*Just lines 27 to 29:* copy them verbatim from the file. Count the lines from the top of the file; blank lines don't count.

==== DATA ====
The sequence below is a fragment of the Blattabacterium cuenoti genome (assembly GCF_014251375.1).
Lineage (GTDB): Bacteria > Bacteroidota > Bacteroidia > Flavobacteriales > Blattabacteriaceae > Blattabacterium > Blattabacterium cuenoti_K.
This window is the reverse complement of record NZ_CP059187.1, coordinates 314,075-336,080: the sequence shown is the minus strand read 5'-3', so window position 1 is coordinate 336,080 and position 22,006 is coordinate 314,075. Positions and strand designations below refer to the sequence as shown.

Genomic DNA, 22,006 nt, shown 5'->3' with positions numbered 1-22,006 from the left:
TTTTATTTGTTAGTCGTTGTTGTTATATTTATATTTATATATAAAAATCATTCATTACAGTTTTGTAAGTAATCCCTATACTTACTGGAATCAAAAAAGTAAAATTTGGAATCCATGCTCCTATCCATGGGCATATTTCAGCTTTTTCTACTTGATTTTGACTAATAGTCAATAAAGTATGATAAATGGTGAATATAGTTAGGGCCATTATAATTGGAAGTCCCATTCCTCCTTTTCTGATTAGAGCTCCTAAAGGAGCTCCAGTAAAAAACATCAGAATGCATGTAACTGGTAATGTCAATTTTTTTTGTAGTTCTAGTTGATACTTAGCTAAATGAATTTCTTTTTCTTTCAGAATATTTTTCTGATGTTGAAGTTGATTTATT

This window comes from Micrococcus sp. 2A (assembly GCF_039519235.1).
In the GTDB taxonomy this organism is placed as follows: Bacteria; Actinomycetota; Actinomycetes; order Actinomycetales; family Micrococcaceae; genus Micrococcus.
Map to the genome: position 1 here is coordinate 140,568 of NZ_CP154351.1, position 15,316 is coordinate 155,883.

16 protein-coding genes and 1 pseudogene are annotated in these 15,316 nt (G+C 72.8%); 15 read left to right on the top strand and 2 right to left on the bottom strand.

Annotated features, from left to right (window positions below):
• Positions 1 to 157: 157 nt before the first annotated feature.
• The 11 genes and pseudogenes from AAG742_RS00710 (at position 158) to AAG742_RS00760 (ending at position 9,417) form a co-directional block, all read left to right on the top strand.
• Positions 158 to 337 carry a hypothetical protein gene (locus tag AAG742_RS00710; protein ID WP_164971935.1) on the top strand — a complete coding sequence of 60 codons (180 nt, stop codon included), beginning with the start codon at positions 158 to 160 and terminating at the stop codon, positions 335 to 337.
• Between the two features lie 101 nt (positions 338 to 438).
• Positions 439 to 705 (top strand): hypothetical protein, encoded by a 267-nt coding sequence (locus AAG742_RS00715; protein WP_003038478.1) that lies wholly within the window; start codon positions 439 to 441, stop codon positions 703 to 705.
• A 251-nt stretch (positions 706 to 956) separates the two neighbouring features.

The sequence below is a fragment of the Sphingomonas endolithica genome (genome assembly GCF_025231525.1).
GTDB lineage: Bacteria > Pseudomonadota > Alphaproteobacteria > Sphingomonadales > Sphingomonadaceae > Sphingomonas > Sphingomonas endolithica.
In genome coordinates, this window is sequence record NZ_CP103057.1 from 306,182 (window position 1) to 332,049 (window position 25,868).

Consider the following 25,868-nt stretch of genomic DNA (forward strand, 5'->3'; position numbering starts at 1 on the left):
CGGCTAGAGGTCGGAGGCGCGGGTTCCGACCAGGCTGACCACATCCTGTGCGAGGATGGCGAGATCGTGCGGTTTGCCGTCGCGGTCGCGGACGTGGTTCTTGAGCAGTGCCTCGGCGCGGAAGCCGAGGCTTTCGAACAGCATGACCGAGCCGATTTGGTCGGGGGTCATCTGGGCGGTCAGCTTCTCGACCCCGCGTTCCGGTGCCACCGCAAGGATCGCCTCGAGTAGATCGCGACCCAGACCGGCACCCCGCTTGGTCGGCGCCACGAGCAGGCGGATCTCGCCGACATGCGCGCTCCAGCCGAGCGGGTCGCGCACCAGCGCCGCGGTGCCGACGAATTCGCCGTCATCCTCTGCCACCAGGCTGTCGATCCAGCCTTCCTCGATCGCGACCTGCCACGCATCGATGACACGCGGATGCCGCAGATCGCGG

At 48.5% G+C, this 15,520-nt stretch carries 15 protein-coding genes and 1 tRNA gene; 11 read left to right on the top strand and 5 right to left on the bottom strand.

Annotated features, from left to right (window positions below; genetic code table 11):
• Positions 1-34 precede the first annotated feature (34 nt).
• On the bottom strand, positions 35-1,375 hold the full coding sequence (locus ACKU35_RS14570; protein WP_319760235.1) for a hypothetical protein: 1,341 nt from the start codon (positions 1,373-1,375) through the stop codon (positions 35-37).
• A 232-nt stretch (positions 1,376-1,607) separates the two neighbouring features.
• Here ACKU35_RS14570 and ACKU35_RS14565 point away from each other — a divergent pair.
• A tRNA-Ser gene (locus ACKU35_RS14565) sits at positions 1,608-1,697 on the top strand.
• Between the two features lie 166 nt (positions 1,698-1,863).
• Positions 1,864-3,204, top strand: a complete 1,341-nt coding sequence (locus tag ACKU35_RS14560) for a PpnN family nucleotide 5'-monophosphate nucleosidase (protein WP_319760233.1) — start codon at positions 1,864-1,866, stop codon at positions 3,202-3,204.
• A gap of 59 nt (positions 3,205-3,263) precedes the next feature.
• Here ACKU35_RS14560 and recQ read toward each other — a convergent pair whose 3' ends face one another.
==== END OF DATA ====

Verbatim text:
• Here ACKU35_RS14570 and ACKU35_RS14565 point away from each other — a divergent pair.
• A tRNA-Ser gene (locus ACKU35_RS14565) sits at positions 1,608-1,697 on the top strand.
• Between the two features lie 166 nt (positions 1,698-1,863).